In PLoS One this week, research led in part by Harvard's Martha Bulyk found that short-term calorie restriction in male mice alters global gene expression patterns, making them more like those of female mice. Comparing gene expression data from the livers of male mice fed high calorie or calorie-restricted diets -- known to extend lifespan -- they found that a CR diet changes the expression of more than 3,000 genes, suggesting that a CR diet "feminizes" gene expression. Among the genes showing the largest and most statistically significant CR-induced expression differences are Ddit4, a key regulator of the TOR pathway, and Nnmt, a regulator of lifespan linked to the sirtuin pathway, they write in the abstract.
Using a variety of systems biology techniques, including Blast searching and phylogenetic and global transcription analysis, researchers pinpointed two proteins, PfSir2A and PfSir2B, that can silence the expression of var genes in Plasmodium falciparum-infected erythrocytes. There are 60 var genes that code for different antigens of the P. falciparum Erythrocyte Membrane Protein 1 (PfEMP1) molecules, which are expressed on the surface of these cells and cause them to stick to brain, organ, and peripheral microvasculature. This antigenic variation, they say in work published in PLoS Biology, is controlled epigenetically.
Bioinformaticists at the University of Oxford have demonstrated what researchers can do with semantic enhancements by creating a journal article with all of them. Taking a recent PLoS Neglected Tropical Diseases article, they've included along with the text, among other things: live DOIs and hyperlinks; semantic markup of textual terms with links to third-party resources; interactive figures; a study summary, a tag cloud and a citation analysis; and a Supporting Claims Tooltip to permit "Citations in Context" and Tag Trees that bring together semantically related terms. "The enhanced article presents a compelling existence proof of the possibilities of semantic publication," they say in a paper published in PLoS Computational Biology.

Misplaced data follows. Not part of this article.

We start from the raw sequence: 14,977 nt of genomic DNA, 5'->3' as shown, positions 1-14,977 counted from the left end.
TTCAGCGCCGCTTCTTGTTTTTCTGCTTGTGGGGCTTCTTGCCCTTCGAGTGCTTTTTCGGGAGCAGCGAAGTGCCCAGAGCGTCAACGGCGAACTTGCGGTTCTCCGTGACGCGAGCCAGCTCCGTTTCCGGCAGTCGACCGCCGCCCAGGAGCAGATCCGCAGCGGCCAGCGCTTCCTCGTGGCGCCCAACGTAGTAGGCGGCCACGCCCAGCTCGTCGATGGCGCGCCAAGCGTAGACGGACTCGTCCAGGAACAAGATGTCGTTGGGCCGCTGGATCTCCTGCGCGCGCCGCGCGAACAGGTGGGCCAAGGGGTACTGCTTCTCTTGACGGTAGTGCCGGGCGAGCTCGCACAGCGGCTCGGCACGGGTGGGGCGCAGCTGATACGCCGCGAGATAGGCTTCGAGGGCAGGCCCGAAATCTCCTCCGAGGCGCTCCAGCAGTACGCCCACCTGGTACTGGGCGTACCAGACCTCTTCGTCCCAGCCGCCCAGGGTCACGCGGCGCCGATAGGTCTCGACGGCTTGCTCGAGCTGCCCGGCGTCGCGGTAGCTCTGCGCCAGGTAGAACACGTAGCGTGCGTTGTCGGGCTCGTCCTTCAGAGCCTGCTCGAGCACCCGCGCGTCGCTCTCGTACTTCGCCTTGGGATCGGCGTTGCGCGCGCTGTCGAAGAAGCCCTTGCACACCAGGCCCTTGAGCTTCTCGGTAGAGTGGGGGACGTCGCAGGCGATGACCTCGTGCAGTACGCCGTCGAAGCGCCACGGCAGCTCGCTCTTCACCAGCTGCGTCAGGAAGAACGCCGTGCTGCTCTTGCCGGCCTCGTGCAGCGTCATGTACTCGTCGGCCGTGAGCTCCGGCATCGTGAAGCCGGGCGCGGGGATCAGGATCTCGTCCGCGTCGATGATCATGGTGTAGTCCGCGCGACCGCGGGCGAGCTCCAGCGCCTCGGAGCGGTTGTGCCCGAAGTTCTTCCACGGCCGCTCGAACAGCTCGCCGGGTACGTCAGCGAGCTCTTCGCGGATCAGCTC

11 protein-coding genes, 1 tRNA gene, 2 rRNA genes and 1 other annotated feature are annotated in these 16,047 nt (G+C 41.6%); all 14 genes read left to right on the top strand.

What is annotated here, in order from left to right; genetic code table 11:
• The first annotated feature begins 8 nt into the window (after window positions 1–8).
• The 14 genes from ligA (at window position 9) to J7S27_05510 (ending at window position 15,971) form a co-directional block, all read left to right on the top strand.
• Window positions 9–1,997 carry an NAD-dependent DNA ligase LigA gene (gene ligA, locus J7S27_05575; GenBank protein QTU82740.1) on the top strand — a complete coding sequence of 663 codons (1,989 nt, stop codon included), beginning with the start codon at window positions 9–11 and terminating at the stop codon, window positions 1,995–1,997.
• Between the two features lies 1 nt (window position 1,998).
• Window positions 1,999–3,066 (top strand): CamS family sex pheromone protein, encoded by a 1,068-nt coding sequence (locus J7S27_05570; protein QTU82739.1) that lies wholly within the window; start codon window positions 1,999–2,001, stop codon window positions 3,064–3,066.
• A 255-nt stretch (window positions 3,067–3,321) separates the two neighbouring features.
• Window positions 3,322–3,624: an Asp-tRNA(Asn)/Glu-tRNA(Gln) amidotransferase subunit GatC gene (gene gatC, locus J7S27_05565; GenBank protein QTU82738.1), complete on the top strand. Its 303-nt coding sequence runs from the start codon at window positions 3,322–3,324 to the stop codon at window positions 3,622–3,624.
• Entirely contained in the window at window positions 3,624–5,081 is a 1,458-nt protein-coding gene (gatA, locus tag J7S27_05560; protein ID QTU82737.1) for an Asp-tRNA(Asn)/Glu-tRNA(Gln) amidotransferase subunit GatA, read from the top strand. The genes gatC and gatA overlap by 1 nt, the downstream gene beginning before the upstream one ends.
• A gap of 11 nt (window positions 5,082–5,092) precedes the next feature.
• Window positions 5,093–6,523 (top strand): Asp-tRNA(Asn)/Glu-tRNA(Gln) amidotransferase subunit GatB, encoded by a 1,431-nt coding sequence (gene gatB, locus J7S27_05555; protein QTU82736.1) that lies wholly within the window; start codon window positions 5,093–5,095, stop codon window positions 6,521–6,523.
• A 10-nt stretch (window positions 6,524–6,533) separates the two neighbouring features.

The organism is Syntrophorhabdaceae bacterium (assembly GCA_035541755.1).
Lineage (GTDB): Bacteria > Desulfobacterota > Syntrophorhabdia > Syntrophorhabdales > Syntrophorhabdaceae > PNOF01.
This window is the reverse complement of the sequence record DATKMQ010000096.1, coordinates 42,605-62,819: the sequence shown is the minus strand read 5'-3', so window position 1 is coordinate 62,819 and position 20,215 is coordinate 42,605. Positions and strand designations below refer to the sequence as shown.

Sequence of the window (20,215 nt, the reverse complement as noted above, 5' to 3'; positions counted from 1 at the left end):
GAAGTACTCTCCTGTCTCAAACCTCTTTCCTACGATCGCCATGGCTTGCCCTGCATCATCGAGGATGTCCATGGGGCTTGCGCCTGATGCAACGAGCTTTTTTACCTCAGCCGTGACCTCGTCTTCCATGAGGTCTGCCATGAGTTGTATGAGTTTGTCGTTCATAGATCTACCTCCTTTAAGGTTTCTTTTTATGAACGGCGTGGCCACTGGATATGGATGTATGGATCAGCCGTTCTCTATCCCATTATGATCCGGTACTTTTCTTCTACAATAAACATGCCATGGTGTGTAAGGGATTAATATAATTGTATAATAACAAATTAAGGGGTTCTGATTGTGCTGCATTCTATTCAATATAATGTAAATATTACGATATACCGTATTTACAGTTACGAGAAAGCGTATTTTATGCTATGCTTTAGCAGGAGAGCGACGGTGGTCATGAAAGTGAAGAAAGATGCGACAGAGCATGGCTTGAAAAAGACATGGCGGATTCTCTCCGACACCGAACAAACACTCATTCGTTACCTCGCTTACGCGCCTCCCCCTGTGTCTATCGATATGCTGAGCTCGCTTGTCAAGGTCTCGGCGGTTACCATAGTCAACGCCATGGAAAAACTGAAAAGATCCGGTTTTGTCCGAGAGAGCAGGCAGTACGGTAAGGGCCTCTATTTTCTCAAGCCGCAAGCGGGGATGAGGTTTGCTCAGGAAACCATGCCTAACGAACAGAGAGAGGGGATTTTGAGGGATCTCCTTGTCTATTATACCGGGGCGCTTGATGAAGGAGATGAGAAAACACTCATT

Researchers at Texas Tech looked at miRNA-related antisense transcription in Arabidopsis. Using whole genome tiling array transcriptome and small RNA deep sequencing data, they found more antisense transcription signatures and small RNAs for miRNA targets than for paralogous genes with no miRNA cleavage site. "This suggests that miRNA-associated 'transitivity' (production of small interfering RNAs through antisense transcription) is more common than previously reported." Their work was published this week in PLoS Genetics.